FRIDAY ABSTINENCE . . . The ordinary Fridays of the year are observed by special acts of discipline and self-denial in commemoration of the crucifixion of the Lord.
THIS WEEK AT SAINT MARY’S . . . Confessions will be heard on Saturday, July 6, by Father Stephen Gerth and by Father James Pace on Saturday, July 13.
AROUND THE PARISH . . . The sidewalks will be open but West 46th Street between Sixth and Seventh Avenues will be closed on Saturday, July 6, and on Sunday July 7, from 7:00 AM to 6:00 PM . . . Sister Laura Katherine is away on vacation. She returns to the parish on Monday, July 15 . . . Father Smith is on vacation. He returns to the parish on Tuesday, July 30 . . . Attendance: Saint Peter & Saint Paul 61; Last Sunday 226.
THIS SUNDAY’S MUSIC . . . The study of hymnody is a broad, complex, and fascinating one. It encompasses the plainsong hymns of Saint Thomas Aquinas, the chorales of Martin Luther, the prolific brilliance of Isaac Watts, the evangelical fervor of John and Charles Wesley, and so much more. Many hymns began life in another form or as part of a greater work. Last week’s great standard, “Christ is made the sure foundation,” is actually the final section of a larger verse-anthem by the Henry Purcell (1659-1695) entitled, O God, Thou Art My God. “Lift every voice and sing,” which we sing at the preparation this Sunday, comes to us by another road. The text was publicly performed first as a poem as part of a celebration of Lincoln’s Birthday on February 12, 1900, at the segregated Stanton School in Jacksonville, Florida. Its principal, James Weldon Johnson, wrote the words to introduce their honored guest Booker T. Washington. The poem was later set to music by Johnson’s brother John in 1905. Since that time it has become a part of the fabric of the Southern United States and gained widespread recognition during the Civil Rights movement in the 1960s. It is often referred to as the African-American National Anthem. Many hymnologists (yes, there are indeed such people!) don’t generally classify “Lift Every Voice” as a hymn, yet in spite of their reservations the piece has found its way into many denominational hymnals, including our own Hymnal 1982 . . . During the ministration of Holy Communion we will hear soprano Emilie Williams sing the beloved Traditional African-American Spiritual, Give me Jesus, in an arrangement by Fernando Ortega. Mark Peterson
PHILHARMONIC IN THE PARK . . . Saint Mary’s evening at the New York Philharmonic’s Concerts in Central Park will take place this year on Monday, July 15. As in past years, a number of Saint Marians are planning to attend. For more information, you may contact parishioner Grace Bruni.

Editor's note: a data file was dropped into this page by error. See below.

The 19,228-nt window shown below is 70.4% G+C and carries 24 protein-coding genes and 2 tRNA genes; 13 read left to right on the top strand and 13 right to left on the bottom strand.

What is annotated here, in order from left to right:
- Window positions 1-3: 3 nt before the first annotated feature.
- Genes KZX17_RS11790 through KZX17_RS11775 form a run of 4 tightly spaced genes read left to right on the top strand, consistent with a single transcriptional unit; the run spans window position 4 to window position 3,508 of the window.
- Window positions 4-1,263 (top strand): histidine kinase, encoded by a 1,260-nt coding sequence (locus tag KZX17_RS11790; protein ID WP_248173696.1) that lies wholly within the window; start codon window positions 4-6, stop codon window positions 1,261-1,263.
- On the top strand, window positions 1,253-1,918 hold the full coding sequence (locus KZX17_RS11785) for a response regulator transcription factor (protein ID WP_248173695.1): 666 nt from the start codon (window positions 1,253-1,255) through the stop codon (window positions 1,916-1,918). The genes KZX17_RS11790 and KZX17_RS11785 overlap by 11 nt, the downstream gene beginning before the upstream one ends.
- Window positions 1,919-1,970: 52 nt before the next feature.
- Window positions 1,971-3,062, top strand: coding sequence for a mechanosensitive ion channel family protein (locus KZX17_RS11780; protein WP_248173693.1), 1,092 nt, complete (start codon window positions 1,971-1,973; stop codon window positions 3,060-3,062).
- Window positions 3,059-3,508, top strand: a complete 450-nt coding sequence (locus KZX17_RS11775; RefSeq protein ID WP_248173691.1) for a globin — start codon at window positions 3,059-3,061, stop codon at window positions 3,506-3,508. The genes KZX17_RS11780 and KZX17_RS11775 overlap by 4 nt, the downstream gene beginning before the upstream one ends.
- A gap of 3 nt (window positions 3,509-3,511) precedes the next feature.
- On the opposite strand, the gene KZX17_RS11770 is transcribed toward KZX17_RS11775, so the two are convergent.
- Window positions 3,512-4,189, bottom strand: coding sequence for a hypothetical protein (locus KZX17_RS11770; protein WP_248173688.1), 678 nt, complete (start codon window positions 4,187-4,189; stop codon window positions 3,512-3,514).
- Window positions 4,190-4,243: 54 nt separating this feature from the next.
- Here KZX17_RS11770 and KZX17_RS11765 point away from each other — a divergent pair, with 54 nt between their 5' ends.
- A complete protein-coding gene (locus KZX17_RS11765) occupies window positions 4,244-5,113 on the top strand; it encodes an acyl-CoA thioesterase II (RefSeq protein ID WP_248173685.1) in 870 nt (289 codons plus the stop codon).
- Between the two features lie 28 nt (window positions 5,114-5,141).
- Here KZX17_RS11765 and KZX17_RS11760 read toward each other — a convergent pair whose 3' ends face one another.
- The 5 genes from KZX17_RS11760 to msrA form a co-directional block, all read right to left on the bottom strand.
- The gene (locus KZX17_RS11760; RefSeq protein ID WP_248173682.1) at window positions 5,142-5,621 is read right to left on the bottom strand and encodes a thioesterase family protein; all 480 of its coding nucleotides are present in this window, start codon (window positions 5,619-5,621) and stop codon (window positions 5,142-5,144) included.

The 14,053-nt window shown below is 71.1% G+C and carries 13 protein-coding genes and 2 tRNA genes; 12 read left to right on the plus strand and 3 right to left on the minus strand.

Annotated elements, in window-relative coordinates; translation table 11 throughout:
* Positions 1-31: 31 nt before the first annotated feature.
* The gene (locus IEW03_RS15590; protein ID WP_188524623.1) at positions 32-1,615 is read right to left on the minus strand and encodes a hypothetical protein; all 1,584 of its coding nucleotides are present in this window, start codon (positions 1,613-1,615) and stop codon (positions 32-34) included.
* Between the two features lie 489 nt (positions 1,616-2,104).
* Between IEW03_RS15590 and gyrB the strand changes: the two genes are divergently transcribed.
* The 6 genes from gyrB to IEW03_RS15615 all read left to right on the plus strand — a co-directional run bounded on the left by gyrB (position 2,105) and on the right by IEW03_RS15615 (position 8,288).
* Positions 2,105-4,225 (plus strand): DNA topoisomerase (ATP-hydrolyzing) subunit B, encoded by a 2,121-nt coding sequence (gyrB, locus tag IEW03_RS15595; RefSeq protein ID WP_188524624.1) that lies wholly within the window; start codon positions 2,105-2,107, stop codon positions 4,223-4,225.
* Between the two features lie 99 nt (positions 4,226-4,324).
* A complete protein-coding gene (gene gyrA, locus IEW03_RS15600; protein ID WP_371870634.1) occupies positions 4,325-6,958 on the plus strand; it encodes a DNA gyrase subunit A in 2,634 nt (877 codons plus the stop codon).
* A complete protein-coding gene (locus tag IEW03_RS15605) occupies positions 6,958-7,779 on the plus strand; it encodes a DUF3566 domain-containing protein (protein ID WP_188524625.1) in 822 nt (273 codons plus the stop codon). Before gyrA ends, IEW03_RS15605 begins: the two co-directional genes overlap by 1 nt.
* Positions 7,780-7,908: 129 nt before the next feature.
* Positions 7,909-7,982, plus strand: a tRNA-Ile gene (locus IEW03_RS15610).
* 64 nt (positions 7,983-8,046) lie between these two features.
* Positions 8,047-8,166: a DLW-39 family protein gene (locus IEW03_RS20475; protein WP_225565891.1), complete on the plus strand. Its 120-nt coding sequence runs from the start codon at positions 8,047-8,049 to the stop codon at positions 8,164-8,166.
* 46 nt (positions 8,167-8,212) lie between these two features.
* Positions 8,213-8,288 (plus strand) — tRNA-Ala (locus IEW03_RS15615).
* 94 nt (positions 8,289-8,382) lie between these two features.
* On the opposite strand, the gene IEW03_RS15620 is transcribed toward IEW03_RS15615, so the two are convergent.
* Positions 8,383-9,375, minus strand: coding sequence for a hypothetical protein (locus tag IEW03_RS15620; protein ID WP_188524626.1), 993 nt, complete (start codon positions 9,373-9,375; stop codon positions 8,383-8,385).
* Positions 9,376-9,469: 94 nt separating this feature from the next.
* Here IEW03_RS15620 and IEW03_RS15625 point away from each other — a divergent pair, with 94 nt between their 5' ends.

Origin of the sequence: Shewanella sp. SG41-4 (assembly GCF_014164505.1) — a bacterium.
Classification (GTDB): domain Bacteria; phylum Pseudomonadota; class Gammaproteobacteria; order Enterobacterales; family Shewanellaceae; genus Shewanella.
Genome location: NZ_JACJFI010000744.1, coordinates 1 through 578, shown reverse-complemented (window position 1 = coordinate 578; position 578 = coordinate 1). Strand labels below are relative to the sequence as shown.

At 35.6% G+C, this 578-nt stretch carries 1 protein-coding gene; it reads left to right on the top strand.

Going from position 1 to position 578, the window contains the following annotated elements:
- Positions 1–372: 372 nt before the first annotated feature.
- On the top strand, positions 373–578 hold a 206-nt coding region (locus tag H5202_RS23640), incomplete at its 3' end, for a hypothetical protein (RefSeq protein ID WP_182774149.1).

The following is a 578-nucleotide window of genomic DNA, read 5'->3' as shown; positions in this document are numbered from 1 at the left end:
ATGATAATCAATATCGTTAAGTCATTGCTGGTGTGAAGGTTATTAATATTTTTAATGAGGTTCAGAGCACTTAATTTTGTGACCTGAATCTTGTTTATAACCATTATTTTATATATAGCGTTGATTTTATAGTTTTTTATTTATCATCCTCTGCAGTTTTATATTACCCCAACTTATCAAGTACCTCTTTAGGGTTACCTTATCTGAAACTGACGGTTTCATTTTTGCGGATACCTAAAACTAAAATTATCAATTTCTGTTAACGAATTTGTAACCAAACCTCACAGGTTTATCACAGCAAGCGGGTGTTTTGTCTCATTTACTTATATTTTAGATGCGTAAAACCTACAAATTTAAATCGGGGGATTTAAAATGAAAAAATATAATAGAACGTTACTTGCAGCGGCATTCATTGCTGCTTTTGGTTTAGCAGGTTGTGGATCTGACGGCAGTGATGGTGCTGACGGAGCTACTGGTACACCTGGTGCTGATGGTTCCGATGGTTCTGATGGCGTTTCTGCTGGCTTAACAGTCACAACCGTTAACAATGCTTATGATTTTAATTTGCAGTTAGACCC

CHAPEL CLEANING COMMITTEE . . . Ordinary cleaning is not an easy thing in a church home like ours. Most of our church’s fixtures and furnishings are old and require special care. Over the years, I have had to stop staff and volunteers from cleaning things because they didn’t know what they were doing—one well-meaning person once started to clean a section of the Daingerfield murals in the Lady Chapel. (I stopped it!) That said, a small committee is forming to dust and clean things that can be cleaned by people who work with care. Adam Morrow, a new member of the parish, is heading up this committee. If you are interested in joining them, please email Adam: firstname.lastname@example.org. S.G.
OUTREACH AT SAINT MARY’S . . . Electronic versions of the New York City Coalition Against Hunger’s Guide to Free Food and Assistance are available here . . . We continue to gather non-perishable food items for Saint Clement’s Pantry. Please contact Sister Deborah Francis for more information about the Pantry’s work . . . The “Making Strides Against Breast Cancer Walk” will take place on Sunday, October 20, in Central Park. For more information about how to participate, please visit the Walk’s website.
MARK YOUR CALENDAR . . . Monday, July 22, Saint Mary Magdalene, Mass 12:10 PM and 6:20 PM . . . Thursday, July 25, Saint James the Apostle, Mass 12:10 PM and 6:20 PM . . . Tuesday, August 6, Transfiguration, Mass 12:10 PM and Sung Mass 6:00 PM . . . Thursday, August 15, Assumption of the Blessed Virgin Mary, Morning Prayer 8:30 AM, Noonday Prayer 12:00 PM, Sung Mass 12:10 PM, Solemn Mass 6:00 PM. Father John Beddingfield will preach at the Solemn Mass.
AWAY FROM THE PARISH . . . Adelynrood is a retreat and conference center in Newbury, MA, owned and operated by The Society of the Companions of the Holy Cross. The center offers retreats during the summer months for both women and men, facilitated by retreat leaders such as the Rev. Barbara Crafton and the Rev. Martin L. Smith. There is more information at the center’s website . . .